Edited By Jasmin Herrmann, Moritz Ingwersen, Björn Sonnenberg-Schrank and Olga Ludmila Tarapata
The collected volume brings together leading scholars from a broad range of disciplines in the humanities to interrogate the productivity of style as an element of cultural expression and a parameter of cultural analysis. Despite its ubiquity in examinations of artistic singularity or postulations of epochal patterns, style remains a notoriously elusive concept. Suspicious of monolithic definitions, the contributions assembled in this volume address style from a multiplicity of methodological and conceptual angles, drawing from fields that include literary studies, film and media studies, post-structuralist philosophy, philosophy of science, and American cultural studies.
24 Thomas Pynchon’s Stylistic Transformations: From V. to Bleeding Edge
Abstract: From early on, Pynchon has been a master of stylistic disguise: he stages his texts as a fast-changing sequence of stylistic masques, takes delight in burlesque and parody, in the mixing of genres as much as in the mixing of discourses. His texts—as much as the world his protagonists experience—are marked by the paranoid’s craving for order and coherence, at the same time that they allow for the possibility of total incoherence, the random listing of facts, dates, objects. Yet despite their narrative discontinuities, their multiple changes of perspective, their time-leaps, their broken stylistic surfaces, Pynchon’s fictions extend into the reader’s everyday experience so that text and world blend into each other. This essay attempts to show how the stylistic surfaces of Pynchon’s fictions – from V. to Bleeding Edge – change and yet continue to be recognizably his.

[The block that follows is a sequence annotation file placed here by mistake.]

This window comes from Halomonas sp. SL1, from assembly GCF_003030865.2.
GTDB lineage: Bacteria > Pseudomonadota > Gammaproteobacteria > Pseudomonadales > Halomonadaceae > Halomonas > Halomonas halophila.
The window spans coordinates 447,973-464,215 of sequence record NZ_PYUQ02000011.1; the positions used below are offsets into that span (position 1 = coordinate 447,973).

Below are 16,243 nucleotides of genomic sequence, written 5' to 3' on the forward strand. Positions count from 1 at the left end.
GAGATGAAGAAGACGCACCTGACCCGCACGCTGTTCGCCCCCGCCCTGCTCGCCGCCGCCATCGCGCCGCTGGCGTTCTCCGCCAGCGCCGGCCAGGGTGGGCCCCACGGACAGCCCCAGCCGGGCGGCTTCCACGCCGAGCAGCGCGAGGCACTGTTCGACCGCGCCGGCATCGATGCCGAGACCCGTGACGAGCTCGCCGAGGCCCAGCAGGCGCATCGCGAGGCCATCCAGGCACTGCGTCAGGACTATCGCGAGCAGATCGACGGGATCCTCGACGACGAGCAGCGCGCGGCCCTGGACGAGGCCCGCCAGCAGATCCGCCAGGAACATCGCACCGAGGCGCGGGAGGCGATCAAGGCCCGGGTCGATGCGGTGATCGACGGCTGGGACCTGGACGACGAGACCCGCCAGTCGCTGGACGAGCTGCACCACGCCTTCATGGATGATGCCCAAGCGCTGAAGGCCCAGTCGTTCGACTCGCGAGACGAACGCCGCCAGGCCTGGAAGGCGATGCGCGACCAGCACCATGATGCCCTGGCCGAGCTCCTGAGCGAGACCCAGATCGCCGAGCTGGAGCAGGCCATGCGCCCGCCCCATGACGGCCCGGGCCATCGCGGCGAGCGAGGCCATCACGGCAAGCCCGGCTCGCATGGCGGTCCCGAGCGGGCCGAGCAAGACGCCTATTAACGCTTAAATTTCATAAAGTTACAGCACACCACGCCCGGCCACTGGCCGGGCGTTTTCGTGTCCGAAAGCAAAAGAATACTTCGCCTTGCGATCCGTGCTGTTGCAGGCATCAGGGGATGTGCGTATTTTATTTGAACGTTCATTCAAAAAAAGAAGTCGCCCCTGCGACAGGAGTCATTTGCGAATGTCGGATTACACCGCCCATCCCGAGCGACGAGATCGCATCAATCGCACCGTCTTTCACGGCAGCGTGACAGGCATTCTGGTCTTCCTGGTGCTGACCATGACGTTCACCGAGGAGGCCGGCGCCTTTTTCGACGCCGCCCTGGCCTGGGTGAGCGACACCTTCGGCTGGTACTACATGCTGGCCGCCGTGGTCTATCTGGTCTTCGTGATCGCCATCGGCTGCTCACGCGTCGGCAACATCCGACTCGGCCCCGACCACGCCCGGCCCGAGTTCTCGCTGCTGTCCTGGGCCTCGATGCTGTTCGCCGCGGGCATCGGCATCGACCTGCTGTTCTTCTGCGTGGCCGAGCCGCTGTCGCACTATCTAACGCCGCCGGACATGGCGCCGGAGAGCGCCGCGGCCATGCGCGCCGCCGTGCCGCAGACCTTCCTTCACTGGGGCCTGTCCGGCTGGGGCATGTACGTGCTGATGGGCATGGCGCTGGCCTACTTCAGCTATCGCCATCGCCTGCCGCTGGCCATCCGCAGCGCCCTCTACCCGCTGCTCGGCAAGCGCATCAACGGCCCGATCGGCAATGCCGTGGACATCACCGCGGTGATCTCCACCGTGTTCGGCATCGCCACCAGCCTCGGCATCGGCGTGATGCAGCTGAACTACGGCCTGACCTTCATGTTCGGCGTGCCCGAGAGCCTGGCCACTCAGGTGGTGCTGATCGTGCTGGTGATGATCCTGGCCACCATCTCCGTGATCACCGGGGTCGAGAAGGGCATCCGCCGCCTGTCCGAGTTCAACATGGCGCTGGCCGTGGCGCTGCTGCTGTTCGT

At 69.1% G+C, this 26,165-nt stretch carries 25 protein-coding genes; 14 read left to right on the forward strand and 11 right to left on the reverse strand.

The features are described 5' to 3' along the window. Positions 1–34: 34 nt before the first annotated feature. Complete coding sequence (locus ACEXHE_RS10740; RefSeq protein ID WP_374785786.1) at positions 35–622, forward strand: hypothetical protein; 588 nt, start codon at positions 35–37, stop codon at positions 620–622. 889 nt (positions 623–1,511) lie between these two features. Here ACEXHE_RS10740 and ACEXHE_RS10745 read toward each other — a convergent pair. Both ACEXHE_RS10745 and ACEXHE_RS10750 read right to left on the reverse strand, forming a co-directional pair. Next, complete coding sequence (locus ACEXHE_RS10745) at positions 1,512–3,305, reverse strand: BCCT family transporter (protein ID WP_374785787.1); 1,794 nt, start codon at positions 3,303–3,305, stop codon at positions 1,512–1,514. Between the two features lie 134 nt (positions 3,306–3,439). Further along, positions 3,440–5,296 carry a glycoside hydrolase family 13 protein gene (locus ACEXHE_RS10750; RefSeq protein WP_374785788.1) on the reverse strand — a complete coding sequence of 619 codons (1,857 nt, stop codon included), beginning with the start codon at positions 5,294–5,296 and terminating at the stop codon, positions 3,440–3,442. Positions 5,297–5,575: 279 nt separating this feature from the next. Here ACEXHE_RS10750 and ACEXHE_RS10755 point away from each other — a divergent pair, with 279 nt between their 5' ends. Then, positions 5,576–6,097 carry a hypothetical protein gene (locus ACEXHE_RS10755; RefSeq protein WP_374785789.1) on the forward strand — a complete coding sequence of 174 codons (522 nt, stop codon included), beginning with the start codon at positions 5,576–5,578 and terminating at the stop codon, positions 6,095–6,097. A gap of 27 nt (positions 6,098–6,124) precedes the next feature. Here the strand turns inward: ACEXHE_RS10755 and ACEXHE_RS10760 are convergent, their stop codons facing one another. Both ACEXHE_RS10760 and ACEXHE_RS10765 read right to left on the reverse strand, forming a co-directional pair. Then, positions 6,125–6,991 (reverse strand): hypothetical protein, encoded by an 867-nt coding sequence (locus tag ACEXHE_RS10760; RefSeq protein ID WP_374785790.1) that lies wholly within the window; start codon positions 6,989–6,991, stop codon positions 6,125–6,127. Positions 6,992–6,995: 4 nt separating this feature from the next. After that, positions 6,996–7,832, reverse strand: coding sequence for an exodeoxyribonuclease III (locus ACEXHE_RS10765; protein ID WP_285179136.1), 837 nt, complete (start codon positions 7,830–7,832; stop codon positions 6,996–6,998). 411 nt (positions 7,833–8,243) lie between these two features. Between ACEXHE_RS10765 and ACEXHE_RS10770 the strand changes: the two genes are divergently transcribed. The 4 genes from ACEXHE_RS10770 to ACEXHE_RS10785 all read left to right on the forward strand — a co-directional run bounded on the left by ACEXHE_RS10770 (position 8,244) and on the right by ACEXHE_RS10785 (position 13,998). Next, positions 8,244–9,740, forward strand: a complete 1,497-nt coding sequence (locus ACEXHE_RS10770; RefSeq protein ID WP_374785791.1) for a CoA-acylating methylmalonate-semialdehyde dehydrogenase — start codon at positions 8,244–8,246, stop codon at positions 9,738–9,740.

Keywords: Style, Pynchon’s fictions, metaphor, allegory, Gravity’s Rainbow, Pynchon’s late phase
Although it is safe to assume that Pynchon-readers would be able to easily identify any of Pynchon’s texts by certain recurring characteristics of style and structure, what exactly constitutes the Pynchon-signature remains nevertheless strangely elusive. That this elusiveness might be precisely an aspect of his signature was most persuasively suggested by Hanjo Berressem’s brilliant analysis of Pynchon’s poetics. Maneuvering with impressive intellectual and stylistic ease between a broad spectrum of contemporary theory and precise textual analysis, he writes with reference to his own (as well as to Pynchon’s) strategy: “[r]ather than being...
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